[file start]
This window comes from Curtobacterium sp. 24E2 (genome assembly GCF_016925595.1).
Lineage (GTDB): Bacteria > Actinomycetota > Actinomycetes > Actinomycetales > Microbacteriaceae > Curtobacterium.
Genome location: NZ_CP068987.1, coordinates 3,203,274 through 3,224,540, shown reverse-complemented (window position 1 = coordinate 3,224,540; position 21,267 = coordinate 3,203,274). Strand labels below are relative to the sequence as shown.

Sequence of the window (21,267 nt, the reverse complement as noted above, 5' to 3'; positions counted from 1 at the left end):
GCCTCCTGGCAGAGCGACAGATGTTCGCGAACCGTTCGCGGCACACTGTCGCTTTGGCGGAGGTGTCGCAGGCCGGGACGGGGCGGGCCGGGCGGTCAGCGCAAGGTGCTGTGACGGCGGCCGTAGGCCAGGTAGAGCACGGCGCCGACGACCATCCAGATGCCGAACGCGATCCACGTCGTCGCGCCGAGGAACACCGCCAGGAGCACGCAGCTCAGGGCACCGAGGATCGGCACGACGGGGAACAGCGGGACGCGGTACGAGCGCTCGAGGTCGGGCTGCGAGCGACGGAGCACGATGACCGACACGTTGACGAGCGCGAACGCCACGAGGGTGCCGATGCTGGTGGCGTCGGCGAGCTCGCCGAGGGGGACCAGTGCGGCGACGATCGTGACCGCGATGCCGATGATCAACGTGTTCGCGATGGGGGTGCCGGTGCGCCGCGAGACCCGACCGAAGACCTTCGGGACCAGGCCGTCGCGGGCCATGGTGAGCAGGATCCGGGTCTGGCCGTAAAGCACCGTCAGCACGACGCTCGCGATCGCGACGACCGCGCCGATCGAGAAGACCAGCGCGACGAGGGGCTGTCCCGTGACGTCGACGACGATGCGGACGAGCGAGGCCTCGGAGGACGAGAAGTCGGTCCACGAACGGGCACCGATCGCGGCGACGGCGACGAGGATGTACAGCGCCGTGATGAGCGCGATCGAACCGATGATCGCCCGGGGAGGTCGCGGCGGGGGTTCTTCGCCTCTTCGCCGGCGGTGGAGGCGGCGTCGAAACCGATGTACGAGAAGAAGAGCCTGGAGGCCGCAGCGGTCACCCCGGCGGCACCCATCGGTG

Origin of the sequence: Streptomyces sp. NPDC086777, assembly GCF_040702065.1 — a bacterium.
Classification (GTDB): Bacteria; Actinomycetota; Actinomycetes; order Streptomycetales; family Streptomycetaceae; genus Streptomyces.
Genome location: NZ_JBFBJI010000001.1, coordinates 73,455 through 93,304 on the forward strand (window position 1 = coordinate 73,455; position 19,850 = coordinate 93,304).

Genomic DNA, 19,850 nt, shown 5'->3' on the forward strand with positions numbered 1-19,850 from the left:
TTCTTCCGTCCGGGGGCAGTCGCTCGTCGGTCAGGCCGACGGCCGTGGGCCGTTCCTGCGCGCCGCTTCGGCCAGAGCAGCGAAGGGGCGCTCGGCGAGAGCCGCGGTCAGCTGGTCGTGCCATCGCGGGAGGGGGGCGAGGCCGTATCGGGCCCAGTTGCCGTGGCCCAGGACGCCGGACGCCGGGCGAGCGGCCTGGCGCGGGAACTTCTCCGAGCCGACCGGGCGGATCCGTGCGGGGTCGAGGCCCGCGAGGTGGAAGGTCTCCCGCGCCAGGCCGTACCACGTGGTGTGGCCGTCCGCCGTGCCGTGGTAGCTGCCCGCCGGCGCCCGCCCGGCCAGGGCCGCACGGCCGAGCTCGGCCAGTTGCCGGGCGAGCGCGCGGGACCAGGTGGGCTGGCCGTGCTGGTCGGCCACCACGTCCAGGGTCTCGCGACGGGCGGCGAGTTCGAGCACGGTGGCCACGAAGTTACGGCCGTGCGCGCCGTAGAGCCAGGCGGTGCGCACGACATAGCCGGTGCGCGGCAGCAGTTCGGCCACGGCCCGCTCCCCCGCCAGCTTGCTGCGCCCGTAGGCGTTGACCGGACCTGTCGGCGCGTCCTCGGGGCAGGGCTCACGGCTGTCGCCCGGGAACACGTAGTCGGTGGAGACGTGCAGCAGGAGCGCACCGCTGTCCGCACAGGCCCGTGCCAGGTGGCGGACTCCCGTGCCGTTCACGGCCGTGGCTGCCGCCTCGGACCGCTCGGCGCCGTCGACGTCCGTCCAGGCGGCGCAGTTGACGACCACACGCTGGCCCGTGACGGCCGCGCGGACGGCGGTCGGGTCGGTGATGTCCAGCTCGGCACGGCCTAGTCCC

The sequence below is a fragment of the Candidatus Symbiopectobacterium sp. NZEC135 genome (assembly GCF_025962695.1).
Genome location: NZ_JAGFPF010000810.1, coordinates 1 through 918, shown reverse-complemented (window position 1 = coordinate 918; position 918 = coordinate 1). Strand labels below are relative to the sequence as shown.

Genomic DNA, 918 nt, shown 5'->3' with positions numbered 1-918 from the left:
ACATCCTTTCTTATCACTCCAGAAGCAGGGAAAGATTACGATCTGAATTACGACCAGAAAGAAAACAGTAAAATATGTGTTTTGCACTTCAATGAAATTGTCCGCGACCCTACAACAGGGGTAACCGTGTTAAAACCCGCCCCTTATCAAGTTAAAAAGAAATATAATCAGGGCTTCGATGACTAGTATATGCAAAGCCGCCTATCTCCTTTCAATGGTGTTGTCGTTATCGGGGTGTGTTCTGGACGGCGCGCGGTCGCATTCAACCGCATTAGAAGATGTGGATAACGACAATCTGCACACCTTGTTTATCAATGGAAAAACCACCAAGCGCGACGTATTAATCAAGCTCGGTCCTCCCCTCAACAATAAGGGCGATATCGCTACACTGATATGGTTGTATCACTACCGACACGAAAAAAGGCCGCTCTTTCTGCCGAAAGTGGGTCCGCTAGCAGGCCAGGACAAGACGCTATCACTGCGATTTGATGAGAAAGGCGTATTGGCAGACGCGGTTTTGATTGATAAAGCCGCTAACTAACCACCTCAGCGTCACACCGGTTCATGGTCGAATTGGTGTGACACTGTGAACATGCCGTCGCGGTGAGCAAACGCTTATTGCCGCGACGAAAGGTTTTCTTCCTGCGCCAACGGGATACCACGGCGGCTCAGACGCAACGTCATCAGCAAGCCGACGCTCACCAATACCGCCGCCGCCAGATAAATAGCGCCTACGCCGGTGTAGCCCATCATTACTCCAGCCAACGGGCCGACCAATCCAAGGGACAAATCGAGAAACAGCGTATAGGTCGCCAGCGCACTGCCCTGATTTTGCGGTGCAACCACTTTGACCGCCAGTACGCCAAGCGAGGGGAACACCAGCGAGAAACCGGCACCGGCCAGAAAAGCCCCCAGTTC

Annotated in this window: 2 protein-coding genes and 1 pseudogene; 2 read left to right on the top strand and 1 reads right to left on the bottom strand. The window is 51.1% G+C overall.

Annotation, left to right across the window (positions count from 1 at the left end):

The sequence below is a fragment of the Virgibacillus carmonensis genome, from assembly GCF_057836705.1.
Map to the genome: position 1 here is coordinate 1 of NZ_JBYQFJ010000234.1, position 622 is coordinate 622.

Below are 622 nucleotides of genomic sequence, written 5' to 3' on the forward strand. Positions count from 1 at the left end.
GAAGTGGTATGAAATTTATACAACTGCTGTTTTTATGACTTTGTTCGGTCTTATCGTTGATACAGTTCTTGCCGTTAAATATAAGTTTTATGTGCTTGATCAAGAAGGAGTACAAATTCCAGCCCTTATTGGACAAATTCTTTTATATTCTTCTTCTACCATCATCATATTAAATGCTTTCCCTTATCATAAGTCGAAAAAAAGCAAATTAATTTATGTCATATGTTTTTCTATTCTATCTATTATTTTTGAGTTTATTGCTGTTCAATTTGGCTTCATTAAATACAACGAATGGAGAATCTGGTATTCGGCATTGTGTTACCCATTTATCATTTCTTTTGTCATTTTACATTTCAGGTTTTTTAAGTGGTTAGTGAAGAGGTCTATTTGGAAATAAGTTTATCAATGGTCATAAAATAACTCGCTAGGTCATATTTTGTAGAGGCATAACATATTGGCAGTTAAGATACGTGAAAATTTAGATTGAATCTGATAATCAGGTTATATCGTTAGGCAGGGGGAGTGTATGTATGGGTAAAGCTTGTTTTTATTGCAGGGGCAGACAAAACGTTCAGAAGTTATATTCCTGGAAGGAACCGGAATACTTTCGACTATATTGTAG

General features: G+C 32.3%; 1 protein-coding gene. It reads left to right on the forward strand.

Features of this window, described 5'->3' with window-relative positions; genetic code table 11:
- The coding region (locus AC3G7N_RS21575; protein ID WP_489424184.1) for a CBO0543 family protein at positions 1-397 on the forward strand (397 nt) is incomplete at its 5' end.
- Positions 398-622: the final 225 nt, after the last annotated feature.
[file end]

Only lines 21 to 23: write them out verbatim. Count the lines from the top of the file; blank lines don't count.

General features: G+C 32.3%; 1 protein-coding gene. It reads left to right on the forward strand.

Features of this window, described 5'->3' with window-relative positions; genetic code table 11:
- The coding region (locus AC3G7N_RS21575; protein ID WP_489424184.1) for a CBO0543 family protein at positions 1-397 on the forward strand (397 nt) is incomplete at its 5' end.